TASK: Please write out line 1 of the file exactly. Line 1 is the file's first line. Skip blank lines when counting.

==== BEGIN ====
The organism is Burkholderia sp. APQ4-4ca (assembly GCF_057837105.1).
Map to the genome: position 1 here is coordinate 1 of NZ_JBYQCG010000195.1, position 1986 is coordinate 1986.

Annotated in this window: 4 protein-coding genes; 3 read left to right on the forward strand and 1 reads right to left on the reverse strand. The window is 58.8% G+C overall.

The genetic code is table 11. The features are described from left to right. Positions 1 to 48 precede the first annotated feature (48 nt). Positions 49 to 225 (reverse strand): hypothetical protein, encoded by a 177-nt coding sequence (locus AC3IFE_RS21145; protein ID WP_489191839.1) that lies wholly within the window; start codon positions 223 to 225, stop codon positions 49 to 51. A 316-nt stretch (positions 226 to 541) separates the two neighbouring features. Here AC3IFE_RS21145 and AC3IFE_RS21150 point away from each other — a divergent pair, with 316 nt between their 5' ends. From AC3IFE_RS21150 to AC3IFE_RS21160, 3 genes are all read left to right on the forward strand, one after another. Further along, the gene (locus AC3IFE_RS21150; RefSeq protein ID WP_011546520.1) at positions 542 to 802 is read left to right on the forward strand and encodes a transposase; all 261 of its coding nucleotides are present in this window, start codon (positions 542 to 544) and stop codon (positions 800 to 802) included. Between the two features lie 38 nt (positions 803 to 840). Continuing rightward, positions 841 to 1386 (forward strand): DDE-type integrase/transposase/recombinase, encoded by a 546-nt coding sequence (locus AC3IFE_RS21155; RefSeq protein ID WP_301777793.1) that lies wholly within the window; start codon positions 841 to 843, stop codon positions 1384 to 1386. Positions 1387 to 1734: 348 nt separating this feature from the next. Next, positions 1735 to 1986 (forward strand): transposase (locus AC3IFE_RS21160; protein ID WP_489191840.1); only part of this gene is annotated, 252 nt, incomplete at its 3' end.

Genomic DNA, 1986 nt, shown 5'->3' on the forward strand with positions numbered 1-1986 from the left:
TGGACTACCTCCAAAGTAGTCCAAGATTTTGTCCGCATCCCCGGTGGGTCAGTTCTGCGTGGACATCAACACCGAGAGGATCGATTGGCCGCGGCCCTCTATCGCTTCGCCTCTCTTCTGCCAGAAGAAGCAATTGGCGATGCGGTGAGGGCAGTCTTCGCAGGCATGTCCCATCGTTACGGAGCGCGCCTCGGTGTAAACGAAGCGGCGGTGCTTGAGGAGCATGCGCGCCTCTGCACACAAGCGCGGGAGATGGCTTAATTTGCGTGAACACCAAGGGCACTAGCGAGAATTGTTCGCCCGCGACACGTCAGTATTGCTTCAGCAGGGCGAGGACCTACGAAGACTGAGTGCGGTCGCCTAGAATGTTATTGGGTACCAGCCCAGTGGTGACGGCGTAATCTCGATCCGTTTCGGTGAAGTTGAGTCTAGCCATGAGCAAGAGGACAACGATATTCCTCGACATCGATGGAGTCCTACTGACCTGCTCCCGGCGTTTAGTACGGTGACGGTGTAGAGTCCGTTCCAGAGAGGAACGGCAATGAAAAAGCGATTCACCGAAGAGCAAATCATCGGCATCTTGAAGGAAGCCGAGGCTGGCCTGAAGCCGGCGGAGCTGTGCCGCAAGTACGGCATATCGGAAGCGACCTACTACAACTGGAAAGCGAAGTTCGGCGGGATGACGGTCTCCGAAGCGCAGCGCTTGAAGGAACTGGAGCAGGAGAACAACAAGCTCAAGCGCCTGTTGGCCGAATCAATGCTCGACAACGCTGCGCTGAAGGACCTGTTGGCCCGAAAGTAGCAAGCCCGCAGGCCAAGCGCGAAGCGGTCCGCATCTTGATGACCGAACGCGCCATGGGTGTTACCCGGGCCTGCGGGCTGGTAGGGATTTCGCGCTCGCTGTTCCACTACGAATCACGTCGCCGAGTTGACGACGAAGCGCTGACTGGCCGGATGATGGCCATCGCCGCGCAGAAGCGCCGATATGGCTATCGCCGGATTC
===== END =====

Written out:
The organism is Burkholderia sp. APQ4-4ca (assembly GCF_057837105.1).